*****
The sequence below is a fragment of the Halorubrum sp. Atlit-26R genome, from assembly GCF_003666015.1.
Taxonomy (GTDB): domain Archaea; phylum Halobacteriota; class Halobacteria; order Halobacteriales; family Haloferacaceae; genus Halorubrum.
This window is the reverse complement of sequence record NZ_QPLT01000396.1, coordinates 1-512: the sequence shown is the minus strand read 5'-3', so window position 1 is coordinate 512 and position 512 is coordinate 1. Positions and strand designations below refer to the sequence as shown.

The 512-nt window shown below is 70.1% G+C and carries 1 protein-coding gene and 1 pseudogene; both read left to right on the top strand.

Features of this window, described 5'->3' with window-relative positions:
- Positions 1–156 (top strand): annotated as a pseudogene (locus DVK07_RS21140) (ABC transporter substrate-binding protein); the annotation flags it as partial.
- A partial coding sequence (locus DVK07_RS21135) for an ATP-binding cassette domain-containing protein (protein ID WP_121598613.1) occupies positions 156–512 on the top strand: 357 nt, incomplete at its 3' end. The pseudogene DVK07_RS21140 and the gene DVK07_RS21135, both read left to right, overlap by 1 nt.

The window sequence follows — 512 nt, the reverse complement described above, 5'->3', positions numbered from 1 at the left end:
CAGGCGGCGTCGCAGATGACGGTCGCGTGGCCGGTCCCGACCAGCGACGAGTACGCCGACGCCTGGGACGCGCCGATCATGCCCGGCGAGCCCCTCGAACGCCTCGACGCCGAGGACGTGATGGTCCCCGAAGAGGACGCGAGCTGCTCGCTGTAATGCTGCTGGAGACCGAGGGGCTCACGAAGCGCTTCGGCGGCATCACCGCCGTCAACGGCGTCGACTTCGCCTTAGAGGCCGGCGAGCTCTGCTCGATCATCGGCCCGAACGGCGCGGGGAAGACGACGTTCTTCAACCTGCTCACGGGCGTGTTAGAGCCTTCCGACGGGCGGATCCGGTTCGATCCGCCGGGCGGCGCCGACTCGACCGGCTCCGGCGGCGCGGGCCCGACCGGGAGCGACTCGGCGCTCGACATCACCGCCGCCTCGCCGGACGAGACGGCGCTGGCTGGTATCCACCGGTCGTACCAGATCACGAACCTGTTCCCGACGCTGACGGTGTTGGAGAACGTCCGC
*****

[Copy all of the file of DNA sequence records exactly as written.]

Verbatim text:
The sequence below is a fragment of the Halorubrum sp. Atlit-26R genome, from assembly GCF_003666015.1.
Taxonomy (GTDB): domain Archaea; phylum Halobacteriota; class Halobacteria; order Halobacteriales; family Haloferacaceae; genus Halorubrum.
This window is the reverse complement of sequence record NZ_QPLT01000396.1, coordinates 1-512: the sequence shown is the minus strand read 5'-3', so window position 1 is coordinate 512 and position 512 is coordinate 1. Positions and strand designations below refer to the sequence as shown.

The 512-nt window shown below is 70.1% G+C and carries 1 protein-coding gene and 1 pseudogene; both read left to right on the top strand.

Features of this window, described 5'->3' with window-relative positions:
- Positions 1–156 (top strand): annotated as a pseudogene (locus DVK07_RS21140) (ABC transporter substrate-binding protein); the annotation flags it as partial.
- A partial coding sequence (locus DVK07_RS21135) for an ATP-binding cassette domain-containing protein (protein ID WP_121598613.1) occupies positions 156–512 on the top strand: 357 nt, incomplete at its 3' end. The pseudogene DVK07_RS21140 and the gene DVK07_RS21135, both read left to right, overlap by 1 nt.

The window sequence follows — 512 nt, the reverse complement described above, 5'->3', positions numbered from 1 at the left end:
CAGGCGGCGTCGCAGATGACGGTCGCGTGGCCGGTCCCGACCAGCGACGAGTACGCCGACGCCTGGGACGCGCCGATCATGCCCGGCGAGCCCCTCGAACGCCTCGACGCCGAGGACGTGATGGTCCCCGAAGAGGACGCGAGCTGCTCGCTGTAATGCTGCTGGAGACCGAGGGGCTCACGAAGCGCTTCGGCGGCATCACCGCCGTCAACGGCGTCGACTTCGCCTTAGAGGCCGGCGAGCTCTGCTCGATCATCGGCCCGAACGGCGCGGGGAAGACGACGTTCTTCAACCTGCTCACGGGCGTGTTAGAGCCTTCCGACGGGCGGATCCGGTTCGATCCGCCGGGCGGCGCCGACTCGACCGGCTCCGGCGGCGCGGGCCCGACCGGGAGCGACTCGGCGCTCGACATCACCGCCGCCTCGCCGGACGAGACGGCGCTGGCTGGTATCCACCGGTCGTACCAGATCACGAACCTGTTCCCGACGCTGACGGTGTTGGAGAACGTCCGC